# Subtraction and Periodic Boundary Conditions

If you have two points, and periodic boundary conditions, and you want to know the closest distance vector between them, that’s easy to write in python:

If you have a set of, say, 10 points, and you want to know the distance between all 55 pairs of them, that’s still not too complicated:

Note that the above function is really only two lines, yet it has some nice properties:

• It takes vectors of any length d
• Its vectorized, aside from the splitting by dimension (the list comprehension)
• The box size can be a single float, or a vector for rectangular-but-not-square boxes

## In Matlab

We can do something similar in Matlab:

The matlab code has about 8 lines to Python’s 2, and also can’t handle non-square boxes, but it is also using vectorized operations and any number of dimensions.

## Benchmarking

Out of curiosity, I benchmarked these two functions:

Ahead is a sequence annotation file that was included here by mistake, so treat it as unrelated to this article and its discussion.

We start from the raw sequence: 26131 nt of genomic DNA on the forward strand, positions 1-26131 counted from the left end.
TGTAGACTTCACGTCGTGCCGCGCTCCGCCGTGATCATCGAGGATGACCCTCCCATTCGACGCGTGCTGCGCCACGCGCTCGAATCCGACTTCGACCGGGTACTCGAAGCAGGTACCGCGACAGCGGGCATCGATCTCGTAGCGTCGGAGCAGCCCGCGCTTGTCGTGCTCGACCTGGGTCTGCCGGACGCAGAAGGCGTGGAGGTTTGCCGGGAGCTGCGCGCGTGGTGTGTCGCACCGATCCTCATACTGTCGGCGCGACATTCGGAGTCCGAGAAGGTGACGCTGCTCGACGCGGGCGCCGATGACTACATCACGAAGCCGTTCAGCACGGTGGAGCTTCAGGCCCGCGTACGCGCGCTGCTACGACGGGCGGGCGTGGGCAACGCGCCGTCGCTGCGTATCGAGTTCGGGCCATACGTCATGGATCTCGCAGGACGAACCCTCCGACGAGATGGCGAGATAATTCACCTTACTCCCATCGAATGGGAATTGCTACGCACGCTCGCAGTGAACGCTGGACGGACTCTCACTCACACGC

Input size (rs) Matlab Python
100 x 3 0.7 ms 2.6 ms
200 x 3 2.5 ms 8.3 ms
500 x 3 18.2 ms 60.8 ms
1000 x 3 83.3 ms 288.0 ms

Matlab clearly has the upper hand, by a factor of ~3.

## Python Update

We can also do a nice broadcasting method:

Note that we had to add in a call to np.rollaxis here, which converts diffs from $N \times d \times N$ to $N \times N \times d$, and allows us to broadcast over the adding L in the case where L is not a scalar.

We can also extend this to a pairwise function for comparing two different sets of particles:

And if our two pairs of particles may have had a center-of-mass motion that we want to ignore, we can calculate

where $\ominus_{\vec{L}}$ means “shortest distance given periodic boundary conditions in a box of shape $\vec{L}$,” and $\vec{\delta}$ is the center-of-mass motion. It turns out that this is equal to

The reason this math works (and the $\vec \delta$ drops out!) is talked about a bit more in this post. The Python function for this is as follows: